The controversial director Roman Polanski is hardly in the public eye in the US, where prosecutors could seek to charge him with being a fugitive from justice if he were to return, but he is one of the foremost and celebrated directors in France and Poland. With five Cesars, (the French equivalent of the Oscar) he holds the record for the most wins by a single director. His wins were for Tess, The Pianist, The Ghost Writer, Venus in Fur and in 2020, for An Officer and a Spy (J’accuse).
His latest film, “The Palace” has been set for release in Italian theatres in September, prompting speculation that the controversial director’s black comedy, set in a posh hotel in the Swiss Alps resort of Gstaad on the eve of the new millennium, could be launching from the Venice Film Festival.
Italy’s RAI Cinema, which is one of the main external backers of Polanski’s new film, has slated a September 28 local release date via its 01 Distribuzione unit for “The Palace” which has an ensemble cast including Mickey Rourke, John Cleese and Fanny Ardant. Other key cast members include German actor Oliver Masucci (“Fantastic Beasts: The Secrets of Dumbledore”); Portugal’s Joaquin De Almeida; the U.K.’s Bronwyn James (“The Dig”) and Italy’s Fortunato Cerlino (”Gomorrah”).
“It’s December 31, 1999 and the luxurious The Palace Hotel is preparing for the most anticipated New Year ever. Millionaire guests from all over the world prepare to enter the New Millennium, amidst quirks, vices and extravagance. Roman Polanski gives us an absurd, black and provocative comedy,” read the film’s promotional materials.
The film has been described by Polanski in his director’s notes as “a comedy showing the naivety, hedonism, corruption and social inequity which lie at the root of the world’s current problems.” The narrative “interweaves multiple storylines, spanning the entire social spectrum,” the notes point out. “The Palace” is being pitched to buyers as “above all, a provocative comedy – bitter at times, frivolous and eccentric at others, which will leave the viewer with a lingering question: what went wrong?”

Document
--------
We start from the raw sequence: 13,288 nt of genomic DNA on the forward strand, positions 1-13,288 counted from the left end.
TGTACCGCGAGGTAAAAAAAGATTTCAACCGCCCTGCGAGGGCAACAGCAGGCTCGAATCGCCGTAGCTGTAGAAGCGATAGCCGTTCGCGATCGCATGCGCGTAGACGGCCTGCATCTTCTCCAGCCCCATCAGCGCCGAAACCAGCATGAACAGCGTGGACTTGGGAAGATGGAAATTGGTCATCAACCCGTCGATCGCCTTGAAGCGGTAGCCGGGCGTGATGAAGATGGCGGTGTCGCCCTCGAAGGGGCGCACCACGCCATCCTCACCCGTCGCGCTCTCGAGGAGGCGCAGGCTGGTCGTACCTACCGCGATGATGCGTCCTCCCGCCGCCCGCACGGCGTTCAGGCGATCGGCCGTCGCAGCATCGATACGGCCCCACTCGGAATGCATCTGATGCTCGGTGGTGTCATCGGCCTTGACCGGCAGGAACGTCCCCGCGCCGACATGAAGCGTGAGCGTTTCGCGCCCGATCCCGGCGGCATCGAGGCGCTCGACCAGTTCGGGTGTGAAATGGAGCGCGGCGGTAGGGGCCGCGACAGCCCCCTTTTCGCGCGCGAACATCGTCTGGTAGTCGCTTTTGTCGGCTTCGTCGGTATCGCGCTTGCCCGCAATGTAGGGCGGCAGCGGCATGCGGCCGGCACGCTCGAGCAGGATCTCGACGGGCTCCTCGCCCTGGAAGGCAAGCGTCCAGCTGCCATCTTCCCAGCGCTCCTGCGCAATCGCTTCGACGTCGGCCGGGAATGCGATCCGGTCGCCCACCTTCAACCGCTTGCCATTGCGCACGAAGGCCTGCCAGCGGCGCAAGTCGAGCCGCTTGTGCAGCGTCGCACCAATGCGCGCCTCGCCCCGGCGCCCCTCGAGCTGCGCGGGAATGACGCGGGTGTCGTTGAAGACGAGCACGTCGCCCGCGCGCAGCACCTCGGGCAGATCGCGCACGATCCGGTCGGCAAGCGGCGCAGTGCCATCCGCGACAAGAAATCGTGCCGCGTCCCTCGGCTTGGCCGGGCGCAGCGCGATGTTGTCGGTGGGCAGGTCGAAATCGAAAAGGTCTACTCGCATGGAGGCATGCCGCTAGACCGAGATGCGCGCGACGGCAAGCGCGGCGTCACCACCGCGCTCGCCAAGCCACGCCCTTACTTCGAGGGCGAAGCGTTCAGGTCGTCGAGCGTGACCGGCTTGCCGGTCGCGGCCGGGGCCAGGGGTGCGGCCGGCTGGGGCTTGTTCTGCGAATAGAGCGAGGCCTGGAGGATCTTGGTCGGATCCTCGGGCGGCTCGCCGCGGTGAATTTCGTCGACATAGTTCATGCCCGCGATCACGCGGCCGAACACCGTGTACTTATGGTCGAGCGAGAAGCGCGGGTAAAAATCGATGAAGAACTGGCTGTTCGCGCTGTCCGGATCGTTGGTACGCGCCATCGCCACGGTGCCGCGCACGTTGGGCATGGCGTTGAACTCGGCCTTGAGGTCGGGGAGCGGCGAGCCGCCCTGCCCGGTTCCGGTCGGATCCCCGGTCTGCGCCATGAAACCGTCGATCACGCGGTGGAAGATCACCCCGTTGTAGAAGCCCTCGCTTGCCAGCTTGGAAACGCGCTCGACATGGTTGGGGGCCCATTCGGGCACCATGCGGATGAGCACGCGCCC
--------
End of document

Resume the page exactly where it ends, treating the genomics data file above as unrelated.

According to well-placed sources, “The Palace” has been submitted to Venice, which runs Aug. 30-Sept. 9. But the festival’s selection committee has not seen the film yet. That said, Venice artistic director Alberto Barbera is not averse to launching Polanski’s latest, if it’s good.
Producer Luca Barbareschi, who heads Eliseo Entertainment and has invested substantially in “The Palace,” declined to be interviewed. There was no comment from RAI Cinema and the Venice Film Festival.
Polanski, who will turn 90 in August, fled the U.S. in 1978 after pleading guilty to having unlawful sex with a 13-year-old girl. He was leading his life in France for decades until he came back into the global spotlight in 2019 with the Lido premiere of “An Officer and a Spy” and scooped the Grand Jury Prize.
Shortly after the Venice premiere of “An Officer and a Spy,” Polanski faced new allegations of sexual misconduct, which he denies. When he went on to win best director at France’s Cesar Awards in 2020, industry outcry prompted a complete overhaul of the leadership of the awards organization.
The scandal sparked the birth of France’s own #MeToo movement, spearheaded by French actor Adele Haenel, the star of “Portrait of a Lady on Fire,” who walked out of the Cesar ceremony upon hearing Polanski’s name. Indignant at the honor being bestowed on the director, Haenel called Cannes, where the film had been launched, “the festival of rapists.”
One of France’s top actors, Haenel announced she was quitting the French film industry, denouncing it for “complacency toward sexual aggressors.” Cannes Film Festival chief Thierry Fremaux rejected her criticisms while addressing members of the media.
The previous May Haenel had lashed out against the Cannes Film Festival and other French film industry institutions saying they were “ready to do anything to defend their rapist chiefs.”
“The Palace” had originally been slated for release at this year’s Cannes Film Festival, but Thierry Fremaux, who has staunchly and persistently rejected Haenel’s criticisms, said that the film was not ready in time to be submitted for Cannes. Now it may be launched from the Venice Film Festival.
Polanski is less of a hot-button issue in Italy than he is in France, where no financier, producer or broadcaster has dared touch “The Palace.” The film has a $17 million budget. French sales company Goodfellas, formerly known as Wild Bunch, is handling international sales. None have surfaced yet.